It was a bonding moment between mothers: Tawni Harris, who had her fourth child on Monday at Hamilton Medical Center, and Georgia's first lady Sandra Deal, also the mother of four.

Harris, of Dalton, told Deal the birth of her son Graham was the hardest.

"You would think after four births it would get easier," she said. "We're doing good though."

Deal visited Hamilton Health Care System's Turner Maternal & Infant Care Center on Tuesday, meeting with new mothers and staff. She talked about the importance of immunizations and safe sleeping for babies.

"My fourth child was the hardest, too, but it's so special to get those babies here safely," Deal said. "There is no miracle like the miracle of life."

Deal spoke with Harris and Yudelaisys Pina Linares, who gave birth on Monday to son Dylan.

"I've been giving out immunization cards and visiting moms in the hospital for several years," Deal said. "It's hard to grow a baby for nine months, then have something happen."

Deal said that's why she talks to parents about the importance of taking care of their babies.

"I want moms to know once the baby comes how to take care of it," she said. "We talk about immunizations, keeping the baby healthy and having regular baby visits so the doctor can see the baby and monitor their weight."

Deal also talked about the importance of safe sleeping for babies, such as sleeping on their backs. Georgia's Safe Sleep program, through the Department of Public Health, says babies should sleep alone, on their backs and in a crib, with a firm, flat mattress and no toys or other items in the crib. That reduces the risk of sleep-related deaths. Georgia's First Steps program, also through the Department of Public Health, provides low-income new mothers with a small crib.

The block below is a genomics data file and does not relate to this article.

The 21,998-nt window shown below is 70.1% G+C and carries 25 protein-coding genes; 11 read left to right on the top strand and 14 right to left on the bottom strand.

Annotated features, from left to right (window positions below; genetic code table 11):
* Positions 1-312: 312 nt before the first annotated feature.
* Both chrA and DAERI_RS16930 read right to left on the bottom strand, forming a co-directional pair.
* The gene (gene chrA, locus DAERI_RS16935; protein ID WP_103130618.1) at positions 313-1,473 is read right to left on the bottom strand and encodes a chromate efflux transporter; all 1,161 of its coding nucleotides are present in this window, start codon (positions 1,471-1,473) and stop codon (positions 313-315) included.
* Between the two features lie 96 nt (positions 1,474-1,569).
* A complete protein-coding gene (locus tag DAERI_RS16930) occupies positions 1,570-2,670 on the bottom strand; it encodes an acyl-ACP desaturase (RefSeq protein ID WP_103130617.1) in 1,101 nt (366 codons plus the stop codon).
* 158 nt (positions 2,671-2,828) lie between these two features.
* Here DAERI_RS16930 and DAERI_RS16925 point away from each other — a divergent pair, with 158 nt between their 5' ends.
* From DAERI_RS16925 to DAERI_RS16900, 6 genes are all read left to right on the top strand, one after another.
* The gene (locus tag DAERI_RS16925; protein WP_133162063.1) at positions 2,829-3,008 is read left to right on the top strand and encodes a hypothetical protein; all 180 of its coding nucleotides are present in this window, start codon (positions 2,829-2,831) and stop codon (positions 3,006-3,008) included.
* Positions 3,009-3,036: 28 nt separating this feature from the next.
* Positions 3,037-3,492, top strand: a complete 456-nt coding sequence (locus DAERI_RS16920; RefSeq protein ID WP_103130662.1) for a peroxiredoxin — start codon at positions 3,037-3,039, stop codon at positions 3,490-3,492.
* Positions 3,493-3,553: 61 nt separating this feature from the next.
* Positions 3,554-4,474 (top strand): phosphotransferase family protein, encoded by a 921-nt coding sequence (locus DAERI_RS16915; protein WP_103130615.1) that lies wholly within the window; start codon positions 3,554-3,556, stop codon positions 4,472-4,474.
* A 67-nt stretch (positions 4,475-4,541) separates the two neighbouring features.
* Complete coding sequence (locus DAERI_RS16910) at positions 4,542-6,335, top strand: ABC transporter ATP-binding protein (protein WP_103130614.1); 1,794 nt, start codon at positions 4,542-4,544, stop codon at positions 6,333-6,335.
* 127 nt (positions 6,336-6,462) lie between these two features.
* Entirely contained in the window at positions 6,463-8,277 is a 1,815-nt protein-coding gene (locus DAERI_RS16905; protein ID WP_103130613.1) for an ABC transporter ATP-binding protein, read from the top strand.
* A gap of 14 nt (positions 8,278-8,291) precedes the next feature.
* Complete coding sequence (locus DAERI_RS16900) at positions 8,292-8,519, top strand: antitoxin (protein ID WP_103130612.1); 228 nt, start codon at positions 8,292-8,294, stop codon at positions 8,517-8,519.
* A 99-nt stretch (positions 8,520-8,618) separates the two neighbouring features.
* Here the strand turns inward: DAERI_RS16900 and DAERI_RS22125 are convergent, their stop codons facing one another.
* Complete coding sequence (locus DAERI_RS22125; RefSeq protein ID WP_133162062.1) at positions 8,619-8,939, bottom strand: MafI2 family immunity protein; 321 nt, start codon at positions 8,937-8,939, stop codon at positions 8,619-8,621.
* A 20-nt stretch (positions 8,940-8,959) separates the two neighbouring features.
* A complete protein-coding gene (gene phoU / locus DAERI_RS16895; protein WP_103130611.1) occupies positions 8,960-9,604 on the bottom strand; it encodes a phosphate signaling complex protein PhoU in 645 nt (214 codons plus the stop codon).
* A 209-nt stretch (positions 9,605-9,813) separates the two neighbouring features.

"When I was coming along they were teaching you to put the baby on its tummy," Deal said. "Now we know babies could smother from things getting around their faces, and they aren't strong enough to lift their heads."

Deal gave Harris and Linares a copy of the book "Who I'd Like to Be" by Elizabeth Brown to read to their babies.

"When mothers read to their babies they get used to their voice," she said. "The baby develops vocabulary and listening skills, and by looking at books they can learn colors, too."

Deal said she encourages reading even while the baby is still in the womb.

"It's so important to the maternal instinct to do that," she said.

Deal said now that school is back in session she will resume reading to students in classrooms across the state.

"I love reading to students and encouraging them to want to read," said Deal, a former middle school teacher. "Their brains and ears can absorb and learn to read for themselves. Reading also encourages children to think about who they want to be when they grow up."

Deal said she's enjoyed going to the hospitals across Georgia.

"I'm happy we have good facilities that offer prenatal care for mothers," she said. "It's good to see staff taking care of mothers as the baby grows, and see them get a good start in life."

Melinda Edgeman, director of Women's Services at Hamilton, said it was good to have Deal visit again. This was Deal's third visit to the hospital. She last visited in August of 2017.

"Patients love interacting with her because she is so personable," Edgeman said. "It's a joy to watch."

Harris called Deal "precious."

"She was sweet, not a lot of people would take time to talk to us like she did," Harris said.

She said Deal gave her and her husband Alex "very important information."

"It's necessary because sometimes people overlook things," she said. "Even when it's your fourth child you can't forget the essentials."

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